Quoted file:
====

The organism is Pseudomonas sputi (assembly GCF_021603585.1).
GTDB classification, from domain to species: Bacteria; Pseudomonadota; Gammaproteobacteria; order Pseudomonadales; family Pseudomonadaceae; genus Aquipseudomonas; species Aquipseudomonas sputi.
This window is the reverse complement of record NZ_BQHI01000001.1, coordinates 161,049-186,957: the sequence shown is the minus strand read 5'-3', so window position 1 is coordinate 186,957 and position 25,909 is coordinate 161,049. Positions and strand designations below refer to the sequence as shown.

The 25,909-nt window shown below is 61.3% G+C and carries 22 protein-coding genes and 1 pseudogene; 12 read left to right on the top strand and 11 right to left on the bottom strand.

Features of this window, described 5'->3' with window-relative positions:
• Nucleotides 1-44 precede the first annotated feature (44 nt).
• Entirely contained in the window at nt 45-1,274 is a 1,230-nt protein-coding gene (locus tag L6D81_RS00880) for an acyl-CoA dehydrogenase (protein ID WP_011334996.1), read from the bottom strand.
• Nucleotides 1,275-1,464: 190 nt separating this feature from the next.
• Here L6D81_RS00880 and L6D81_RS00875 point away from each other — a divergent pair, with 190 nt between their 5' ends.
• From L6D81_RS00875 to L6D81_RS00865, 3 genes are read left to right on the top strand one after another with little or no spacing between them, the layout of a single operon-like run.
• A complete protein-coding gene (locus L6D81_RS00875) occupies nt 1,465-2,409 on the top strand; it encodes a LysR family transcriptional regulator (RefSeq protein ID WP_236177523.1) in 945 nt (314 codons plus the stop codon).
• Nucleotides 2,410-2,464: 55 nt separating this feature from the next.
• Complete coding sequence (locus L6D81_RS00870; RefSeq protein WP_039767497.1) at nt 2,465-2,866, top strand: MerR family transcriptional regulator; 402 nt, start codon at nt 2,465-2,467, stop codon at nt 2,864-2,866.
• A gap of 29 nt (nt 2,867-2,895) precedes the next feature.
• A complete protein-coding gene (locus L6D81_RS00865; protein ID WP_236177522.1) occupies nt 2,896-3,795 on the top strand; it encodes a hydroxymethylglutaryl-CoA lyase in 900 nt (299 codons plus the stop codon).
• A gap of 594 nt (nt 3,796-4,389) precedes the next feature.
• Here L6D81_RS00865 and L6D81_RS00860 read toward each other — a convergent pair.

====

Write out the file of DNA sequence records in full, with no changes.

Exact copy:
The organism is Pseudomonas sputi (assembly GCF_021603585.1).
GTDB classification, from domain to species: Bacteria; Pseudomonadota; Gammaproteobacteria; order Pseudomonadales; family Pseudomonadaceae; genus Aquipseudomonas; species Aquipseudomonas sputi.
This window is the reverse complement of record NZ_BQHI01000001.1, coordinates 161,049-186,957: the sequence shown is the minus strand read 5'-3', so window position 1 is coordinate 186,957 and position 25,909 is coordinate 161,049. Positions and strand designations below refer to the sequence as shown.

The 25,909-nt window shown below is 61.3% G+C and carries 22 protein-coding genes and 1 pseudogene; 12 read left to right on the top strand and 11 right to left on the bottom strand.

Features of this window, described 5'->3' with window-relative positions:
• Nucleotides 1-44 precede the first annotated feature (44 nt).
• Entirely contained in the window at nt 45-1,274 is a 1,230-nt protein-coding gene (locus tag L6D81_RS00880) for an acyl-CoA dehydrogenase (protein ID WP_011334996.1), read from the bottom strand.
• Nucleotides 1,275-1,464: 190 nt separating this feature from the next.
• Here L6D81_RS00880 and L6D81_RS00875 point away from each other — a divergent pair, with 190 nt between their 5' ends.
• From L6D81_RS00875 to L6D81_RS00865, 3 genes are read left to right on the top strand one after another with little or no spacing between them, the layout of a single operon-like run.
• A complete protein-coding gene (locus L6D81_RS00875) occupies nt 1,465-2,409 on the top strand; it encodes a LysR family transcriptional regulator (RefSeq protein ID WP_236177523.1) in 945 nt (314 codons plus the stop codon).
• Nucleotides 2,410-2,464: 55 nt separating this feature from the next.
• Complete coding sequence (locus L6D81_RS00870; RefSeq protein WP_039767497.1) at nt 2,465-2,866, top strand: MerR family transcriptional regulator; 402 nt, start codon at nt 2,465-2,467, stop codon at nt 2,864-2,866.
• A gap of 29 nt (nt 2,867-2,895) precedes the next feature.
• A complete protein-coding gene (locus L6D81_RS00865; protein ID WP_236177522.1) occupies nt 2,896-3,795 on the top strand; it encodes a hydroxymethylglutaryl-CoA lyase in 900 nt (299 codons plus the stop codon).
• A gap of 594 nt (nt 3,796-4,389) precedes the next feature.
• Here L6D81_RS00865 and L6D81_RS00860 read toward each other — a convergent pair.